Home   About Myself   My Children   Books   Articles   Book Reviews   Presentations   Videos   My Links   For MBA Students   Contact Me

Back

Recommended Reading - Managerial Effectiveness

 

Telling Tales Chronic Time Abuse
What Makes an Effective Executive Understanding "People" People

Back to Top

Telling Tales  by Stephen Denning, Harvard Business Review, May 2004

 A story can be a powerful way to inspire and encourage people into action. Unlike data and analysis which appeal to the mind, narratives appeal to the heart. Stories are particularly effective motivational tools while operating in unfamiliar territory. A good story must have characters, a plot, turning points and a lesson learned. Some of the situations where stories can be used with great effect are : Sparking action, Introducing yourself , Transmitting values, Fostering collaboration, Taming the grapevine, Sharing knowledge and Leading people into the future. Different stories are appropriate in different situations. For example, if the objective is to spark action, we could use a story that describes how a successful change was implemented in the past. But we should   allow listeners to imagine how it might work in their situation. We must avoid excessive detail that will take the audience's mind off its own challenge. If we are using a story to introduce ourselves, we must use a story that  provides an engaging drama. We must reveal some strength or vulnerability from our past. We must include meaningful details but make sure the audience has the time and inclination to hear the story. The response from the audience  should be: "I didn't know that about him!“

Back to Top

What Makes an Effective Executive by Drucker, Peter F. Harvard Business Review, Jun2004, pp. 58-63.
 Effectiveness is a discipline. And, like every discipline, it can and must be earned.

Effective effectives follow eight practices: They ask, "What needs to be done?" They also ask, "What is right for the enterprise?" They develop action plans. They take responsibility for decisions. They take responsibility for communicating. They are focused on opportunities rather than problems. They run productive meetings. And they think and say "we" rather than "I." The first two practices provide them with the knowledge they need. The next four help them convert this knowledge into effective action. Drucker also suggests a ninth practice that's so important. In fact,  he elevates it to the level of a rule: Listen first, speak last.

Effective executives know that they have authority only because they have the trust of the organization. They think of the needs and opportunities of the organization before they think of their own needs and opportunities.

For a more detailed account of the subject, one must read Drucker’s book “The Effective Executive.”
 

Back to Top

Understanding "People" People by  Butler, Timothy; Waldroop, James. Harvard Business Review, Jun2004, pp. 78-86.

Nearly all areas of business call for interpersonal savvy. Some people can "talk a dog off a meat truck," as the saying goes. Others are great at resolving interpersonal conflicts. Some have a knack for translating high-level concepts for the masses. And others thrive when they are managing a team. Since people are most effective when the work most closely matches their interests, managers can increase productivity by taking into account employees' relational interests and skills when making personnel choices and project assignments.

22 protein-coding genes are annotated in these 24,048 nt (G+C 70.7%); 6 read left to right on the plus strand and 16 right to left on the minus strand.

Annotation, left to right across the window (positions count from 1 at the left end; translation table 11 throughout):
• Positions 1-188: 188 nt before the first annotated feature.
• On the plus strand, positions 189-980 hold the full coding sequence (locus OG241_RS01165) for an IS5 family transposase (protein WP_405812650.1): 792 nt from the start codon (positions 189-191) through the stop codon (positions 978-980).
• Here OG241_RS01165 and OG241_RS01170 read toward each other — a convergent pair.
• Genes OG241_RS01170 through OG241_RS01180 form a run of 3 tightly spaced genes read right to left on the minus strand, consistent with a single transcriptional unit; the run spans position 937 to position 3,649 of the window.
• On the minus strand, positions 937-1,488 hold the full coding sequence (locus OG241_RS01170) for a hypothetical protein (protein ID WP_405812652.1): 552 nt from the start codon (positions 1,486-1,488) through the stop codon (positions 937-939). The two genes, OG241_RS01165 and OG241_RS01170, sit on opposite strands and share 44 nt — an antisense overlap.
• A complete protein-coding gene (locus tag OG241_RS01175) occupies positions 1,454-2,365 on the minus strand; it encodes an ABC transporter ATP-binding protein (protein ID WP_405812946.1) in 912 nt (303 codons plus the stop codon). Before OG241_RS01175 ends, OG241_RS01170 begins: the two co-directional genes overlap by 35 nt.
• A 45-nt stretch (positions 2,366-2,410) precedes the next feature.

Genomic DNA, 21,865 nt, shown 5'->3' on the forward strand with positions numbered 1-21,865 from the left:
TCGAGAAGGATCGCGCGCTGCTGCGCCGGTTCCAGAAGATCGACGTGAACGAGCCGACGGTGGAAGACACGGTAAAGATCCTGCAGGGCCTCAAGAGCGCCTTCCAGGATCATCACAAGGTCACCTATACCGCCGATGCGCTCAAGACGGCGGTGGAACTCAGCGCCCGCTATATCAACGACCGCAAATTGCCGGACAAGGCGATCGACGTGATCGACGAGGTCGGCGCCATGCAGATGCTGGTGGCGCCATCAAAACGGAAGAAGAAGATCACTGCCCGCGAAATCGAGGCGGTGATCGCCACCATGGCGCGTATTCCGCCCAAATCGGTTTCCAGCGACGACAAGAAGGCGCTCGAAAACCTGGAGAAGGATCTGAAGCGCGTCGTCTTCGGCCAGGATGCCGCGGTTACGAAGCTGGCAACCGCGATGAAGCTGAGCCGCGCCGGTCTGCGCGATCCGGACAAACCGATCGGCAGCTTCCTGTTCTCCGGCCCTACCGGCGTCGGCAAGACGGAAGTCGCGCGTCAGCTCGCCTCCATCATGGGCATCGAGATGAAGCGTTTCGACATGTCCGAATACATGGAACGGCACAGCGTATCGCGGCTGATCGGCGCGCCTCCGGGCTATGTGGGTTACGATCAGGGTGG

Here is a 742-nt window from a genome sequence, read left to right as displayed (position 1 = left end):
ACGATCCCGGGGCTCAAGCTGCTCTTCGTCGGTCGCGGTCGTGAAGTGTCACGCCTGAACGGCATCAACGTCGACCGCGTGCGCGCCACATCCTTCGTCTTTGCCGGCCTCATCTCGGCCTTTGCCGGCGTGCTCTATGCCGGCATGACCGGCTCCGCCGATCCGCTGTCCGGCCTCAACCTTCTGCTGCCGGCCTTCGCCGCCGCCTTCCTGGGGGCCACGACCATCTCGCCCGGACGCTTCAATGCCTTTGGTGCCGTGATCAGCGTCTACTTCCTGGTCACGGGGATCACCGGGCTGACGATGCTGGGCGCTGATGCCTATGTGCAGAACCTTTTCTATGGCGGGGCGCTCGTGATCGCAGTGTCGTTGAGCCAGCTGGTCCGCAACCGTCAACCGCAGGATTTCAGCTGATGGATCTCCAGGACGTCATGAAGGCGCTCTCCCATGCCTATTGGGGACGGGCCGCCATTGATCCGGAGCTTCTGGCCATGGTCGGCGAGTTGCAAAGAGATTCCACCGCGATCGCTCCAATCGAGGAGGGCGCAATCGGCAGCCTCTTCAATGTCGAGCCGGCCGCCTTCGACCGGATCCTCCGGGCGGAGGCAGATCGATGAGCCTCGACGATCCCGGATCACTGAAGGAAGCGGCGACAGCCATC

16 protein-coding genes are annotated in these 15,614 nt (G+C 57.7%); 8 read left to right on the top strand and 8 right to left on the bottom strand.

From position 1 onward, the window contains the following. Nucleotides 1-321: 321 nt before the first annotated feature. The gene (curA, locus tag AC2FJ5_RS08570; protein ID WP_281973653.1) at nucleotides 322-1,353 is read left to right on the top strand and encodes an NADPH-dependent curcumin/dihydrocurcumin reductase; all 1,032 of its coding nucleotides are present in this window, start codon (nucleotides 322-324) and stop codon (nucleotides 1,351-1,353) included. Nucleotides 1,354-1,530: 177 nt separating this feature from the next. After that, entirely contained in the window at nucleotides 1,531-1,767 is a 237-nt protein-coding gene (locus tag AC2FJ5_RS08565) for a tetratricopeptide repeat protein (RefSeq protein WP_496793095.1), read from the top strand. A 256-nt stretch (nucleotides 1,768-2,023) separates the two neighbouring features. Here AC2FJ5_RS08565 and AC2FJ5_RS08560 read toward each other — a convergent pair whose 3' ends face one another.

The authors have identified four dimensions of relational work: influence, interpersonal facilitation, relational creativity, and team leadership. Understanding these four dimensions will help us get optimal performance from employees, appropriately reward their work, and assist them in setting career goals. It will also help us make better choices when it comes to our own career development.

Back to Top

Chronic Time Abuse by Berglas, Steven. Harvard Business Review, Jun2004, pp. 90-97. 

People who abuse time can be disruptive to a company’s morale and operating efficiency. Real time abuse results from psychological conflict. The time abuser typically has a brittle self-esteem and an unconscious fear of being evaluated and found wanting. This article describes four types of time abusers typically encountered in the workplace:

Perfectionists are afraid of receiving negative feedback. Their work has to be "perfect," so they can increase their likelihood of earning a positive evaluation or at least avoid getting a negative one. Preemptives try to be in control by completing work far earlier than they need to, making themselves unpopular and unavailable in the process. People pleasers commit to far too much work because they find it impossible to say no. Procrastinators make constant excuses to cover the fear of being found inadequate in their jobs.

Managing these four types of people can be challenging. Time abusers respond differently from most other employees to criticism and approval. Praising a procrastinator when he is on time, for instance, will only exacerbate the problem, because he will fear that our expectations are even higher than before. In fact, some time abusers, like the perfectionist, may need professional treatment.

Back to Top